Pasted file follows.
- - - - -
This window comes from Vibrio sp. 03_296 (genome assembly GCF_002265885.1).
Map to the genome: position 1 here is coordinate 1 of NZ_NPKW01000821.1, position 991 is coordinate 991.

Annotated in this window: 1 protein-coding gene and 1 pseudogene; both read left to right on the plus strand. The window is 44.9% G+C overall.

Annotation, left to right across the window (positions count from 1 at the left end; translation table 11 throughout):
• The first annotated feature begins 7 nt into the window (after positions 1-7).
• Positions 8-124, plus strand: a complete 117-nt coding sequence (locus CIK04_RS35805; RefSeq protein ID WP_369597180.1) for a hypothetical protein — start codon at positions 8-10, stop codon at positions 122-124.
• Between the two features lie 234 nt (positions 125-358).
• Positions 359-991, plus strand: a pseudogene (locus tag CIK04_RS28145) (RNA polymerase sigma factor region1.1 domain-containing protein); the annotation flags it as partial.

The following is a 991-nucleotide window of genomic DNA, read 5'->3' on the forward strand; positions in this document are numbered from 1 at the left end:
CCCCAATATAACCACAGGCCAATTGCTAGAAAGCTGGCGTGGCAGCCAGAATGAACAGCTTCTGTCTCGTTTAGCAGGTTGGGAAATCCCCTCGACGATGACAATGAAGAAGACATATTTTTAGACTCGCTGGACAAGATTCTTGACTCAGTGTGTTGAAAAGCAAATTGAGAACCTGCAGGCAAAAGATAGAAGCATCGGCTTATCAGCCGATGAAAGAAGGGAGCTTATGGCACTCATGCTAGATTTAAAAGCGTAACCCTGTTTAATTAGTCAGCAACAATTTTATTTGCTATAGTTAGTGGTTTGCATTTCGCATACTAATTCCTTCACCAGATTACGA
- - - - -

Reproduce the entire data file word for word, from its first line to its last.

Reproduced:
This window comes from Vibrio sp. 03_296 (genome assembly GCF_002265885.1).
Map to the genome: position 1 here is coordinate 1 of NZ_NPKW01000821.1, position 991 is coordinate 991.

Annotated in this window: 1 protein-coding gene and 1 pseudogene; both read left to right on the plus strand. The window is 44.9% G+C overall.

Annotation, left to right across the window (positions count from 1 at the left end; translation table 11 throughout):
• The first annotated feature begins 7 nt into the window (after positions 1-7).
• Positions 8-124, plus strand: a complete 117-nt coding sequence (locus CIK04_RS35805; RefSeq protein ID WP_369597180.1) for a hypothetical protein — start codon at positions 8-10, stop codon at positions 122-124.
• Between the two features lie 234 nt (positions 125-358).
• Positions 359-991, plus strand: a pseudogene (locus tag CIK04_RS28145) (RNA polymerase sigma factor region1.1 domain-containing protein); the annotation flags it as partial.

The following is a 991-nucleotide window of genomic DNA, read 5'->3' on the forward strand; positions in this document are numbered from 1 at the left end:
CCCCAATATAACCACAGGCCAATTGCTAGAAAGCTGGCGTGGCAGCCAGAATGAACAGCTTCTGTCTCGTTTAGCAGGTTGGGAAATCCCCTCGACGATGACAATGAAGAAGACATATTTTTAGACTCGCTGGACAAGATTCTTGACTCAGTGTGTTGAAAAGCAAATTGAGAACCTGCAGGCAAAAGATAGAAGCATCGGCTTATCAGCCGATGAAAGAAGGGAGCTTATGGCACTCATGCTAGATTTAAAAGCGTAACCCTGTTTAATTAGTCAGCAACAATTTTATTTGCTATAGTTAGTGGTTTGCATTTCGCATACTAATTCCTTCACCAGATTACGA